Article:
The realizations prompted Jeanne Fayard to search back into Camille Claudel’s early childhood. There she understood Claudel’s motivations, her early talents in drawing and art. In her investigation she discovered her personality, her determination, her influences, her inspirations. Fayard’s explorations revealed how Claudel’s early life shaped her psyche to develop what would become an incredible artist in her own right apart from Rodin. Indeed, these early beginnings molded Claudel like the clay she shaped into the figures that would eventually be cast into bronze or other materials and that are now housed at the Musée Rodin in Paris.

Camille Claudel's An Old Woman at The Rodin Museum. Photo by Carole Di Tosti.

Camille Claudel’s Clotho (1893) at The Rodin Museum. Photo by Carole Di Tosti.

Fayard’s work is essential to understanding how Camille Claudel’s elements as a child, melted under the heat and pressure of her life with family — her mother, brother, father and sister. The early years, revealing her own innate artistic talent and acumen were the crucible which formed the woman who was a maverick for her time and one of the most striking and originally skillful women sculptors of all time. Certainly, she was a feminist if that word may be loosely applied to Camille Claudel’s bravery and mental fortitude to leave Rodin, destroy the work some of which she created during the period she was with him and move into the dark, uncharted waters of her own soul’s genius.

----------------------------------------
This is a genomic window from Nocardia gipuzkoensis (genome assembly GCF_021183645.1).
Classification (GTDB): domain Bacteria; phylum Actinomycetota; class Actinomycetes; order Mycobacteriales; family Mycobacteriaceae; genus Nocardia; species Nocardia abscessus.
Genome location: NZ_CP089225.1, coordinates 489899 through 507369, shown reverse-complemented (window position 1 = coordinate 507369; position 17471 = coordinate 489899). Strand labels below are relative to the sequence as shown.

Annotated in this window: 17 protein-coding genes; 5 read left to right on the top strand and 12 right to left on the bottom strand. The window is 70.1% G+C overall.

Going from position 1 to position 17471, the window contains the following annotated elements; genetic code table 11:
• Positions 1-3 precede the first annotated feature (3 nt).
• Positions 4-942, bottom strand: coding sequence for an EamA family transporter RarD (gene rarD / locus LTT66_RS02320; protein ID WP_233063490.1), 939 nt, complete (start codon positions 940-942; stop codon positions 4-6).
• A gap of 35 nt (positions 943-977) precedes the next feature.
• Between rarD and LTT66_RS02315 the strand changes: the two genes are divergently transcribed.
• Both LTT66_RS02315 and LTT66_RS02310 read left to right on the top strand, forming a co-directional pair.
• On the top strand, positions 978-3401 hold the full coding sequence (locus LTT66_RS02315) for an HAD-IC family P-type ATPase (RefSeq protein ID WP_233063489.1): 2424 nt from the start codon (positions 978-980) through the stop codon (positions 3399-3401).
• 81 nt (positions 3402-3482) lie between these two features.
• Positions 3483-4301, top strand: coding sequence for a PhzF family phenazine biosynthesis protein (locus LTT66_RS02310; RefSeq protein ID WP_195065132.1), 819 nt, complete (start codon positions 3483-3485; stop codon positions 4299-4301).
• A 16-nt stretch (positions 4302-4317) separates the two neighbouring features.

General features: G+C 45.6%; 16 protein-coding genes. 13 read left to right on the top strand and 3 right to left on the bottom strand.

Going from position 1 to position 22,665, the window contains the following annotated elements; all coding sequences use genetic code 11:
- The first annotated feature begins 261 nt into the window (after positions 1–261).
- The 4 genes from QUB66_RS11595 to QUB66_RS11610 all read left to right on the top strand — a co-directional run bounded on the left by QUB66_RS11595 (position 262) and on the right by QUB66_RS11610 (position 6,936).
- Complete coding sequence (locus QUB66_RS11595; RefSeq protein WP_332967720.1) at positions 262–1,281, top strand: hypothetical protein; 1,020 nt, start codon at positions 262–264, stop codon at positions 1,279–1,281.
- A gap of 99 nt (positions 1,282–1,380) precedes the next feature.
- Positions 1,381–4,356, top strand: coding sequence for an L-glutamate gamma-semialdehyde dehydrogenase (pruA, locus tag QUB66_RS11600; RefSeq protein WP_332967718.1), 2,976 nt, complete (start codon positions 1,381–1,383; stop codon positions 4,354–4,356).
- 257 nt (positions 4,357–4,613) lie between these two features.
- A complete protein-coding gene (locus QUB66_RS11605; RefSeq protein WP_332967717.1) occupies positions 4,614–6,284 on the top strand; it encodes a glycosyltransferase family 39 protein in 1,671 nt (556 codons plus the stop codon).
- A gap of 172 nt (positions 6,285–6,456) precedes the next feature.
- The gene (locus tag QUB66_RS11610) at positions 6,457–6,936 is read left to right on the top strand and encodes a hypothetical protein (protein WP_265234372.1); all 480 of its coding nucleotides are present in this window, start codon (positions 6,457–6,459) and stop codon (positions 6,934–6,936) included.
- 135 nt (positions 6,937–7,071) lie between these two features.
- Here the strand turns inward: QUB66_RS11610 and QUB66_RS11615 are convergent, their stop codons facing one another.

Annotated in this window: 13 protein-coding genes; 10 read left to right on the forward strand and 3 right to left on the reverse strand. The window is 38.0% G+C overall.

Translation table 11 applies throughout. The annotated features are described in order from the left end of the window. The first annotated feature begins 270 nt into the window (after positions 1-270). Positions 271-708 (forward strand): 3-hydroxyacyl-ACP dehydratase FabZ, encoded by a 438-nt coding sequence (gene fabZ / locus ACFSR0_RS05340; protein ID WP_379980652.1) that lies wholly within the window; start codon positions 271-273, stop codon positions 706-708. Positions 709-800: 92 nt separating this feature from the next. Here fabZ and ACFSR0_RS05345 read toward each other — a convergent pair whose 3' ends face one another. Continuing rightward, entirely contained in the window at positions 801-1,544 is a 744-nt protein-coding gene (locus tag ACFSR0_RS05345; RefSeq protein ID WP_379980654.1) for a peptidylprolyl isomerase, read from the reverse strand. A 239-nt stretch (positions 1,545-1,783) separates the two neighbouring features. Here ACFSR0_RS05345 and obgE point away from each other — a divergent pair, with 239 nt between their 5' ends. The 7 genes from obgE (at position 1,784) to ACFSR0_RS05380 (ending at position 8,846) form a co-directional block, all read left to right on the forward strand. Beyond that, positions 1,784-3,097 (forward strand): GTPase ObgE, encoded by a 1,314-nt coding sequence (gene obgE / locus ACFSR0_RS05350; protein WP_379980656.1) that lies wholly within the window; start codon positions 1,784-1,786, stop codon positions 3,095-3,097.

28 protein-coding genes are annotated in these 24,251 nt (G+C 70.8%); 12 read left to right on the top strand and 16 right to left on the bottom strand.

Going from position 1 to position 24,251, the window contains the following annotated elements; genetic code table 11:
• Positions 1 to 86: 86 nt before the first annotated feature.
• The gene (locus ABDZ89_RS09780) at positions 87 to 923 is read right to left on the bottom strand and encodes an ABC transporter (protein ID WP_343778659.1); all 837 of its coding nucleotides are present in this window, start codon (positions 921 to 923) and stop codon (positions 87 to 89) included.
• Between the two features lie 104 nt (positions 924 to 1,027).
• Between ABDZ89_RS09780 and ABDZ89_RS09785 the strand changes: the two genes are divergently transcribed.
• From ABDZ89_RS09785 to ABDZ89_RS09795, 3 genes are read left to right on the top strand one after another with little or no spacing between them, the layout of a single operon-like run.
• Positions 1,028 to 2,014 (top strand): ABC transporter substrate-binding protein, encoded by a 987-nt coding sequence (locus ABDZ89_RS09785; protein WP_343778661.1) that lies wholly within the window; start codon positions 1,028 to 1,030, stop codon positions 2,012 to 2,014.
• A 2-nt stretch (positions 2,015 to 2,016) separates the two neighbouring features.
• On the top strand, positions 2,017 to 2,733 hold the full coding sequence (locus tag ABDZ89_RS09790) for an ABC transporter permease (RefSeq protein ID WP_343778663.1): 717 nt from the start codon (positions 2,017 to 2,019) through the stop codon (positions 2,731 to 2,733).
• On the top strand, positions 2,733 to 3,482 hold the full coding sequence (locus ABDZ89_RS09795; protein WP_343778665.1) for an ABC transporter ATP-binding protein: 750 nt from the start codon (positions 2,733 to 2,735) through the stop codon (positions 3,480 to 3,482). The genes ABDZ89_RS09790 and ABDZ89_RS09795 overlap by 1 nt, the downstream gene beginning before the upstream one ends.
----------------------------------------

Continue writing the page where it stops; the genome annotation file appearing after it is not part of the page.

Jeanne Fayard’s work is in French, and if one has an average knowledge of the language it is easily understood. Certainly, for what it contributes to our knowledge of Camille Claudel, it should be translated in English to inspire those who adore Claudel’s work in this country and those future female artists who would gain inspiration from reading about Claudel’s early beginnings. For women Claudel’s entire life is a crucial read; it provides a revelation of the extent to which women are capable of coming into their own, and the extent that that remains a dangerous threat to other women who have the power to destroy them.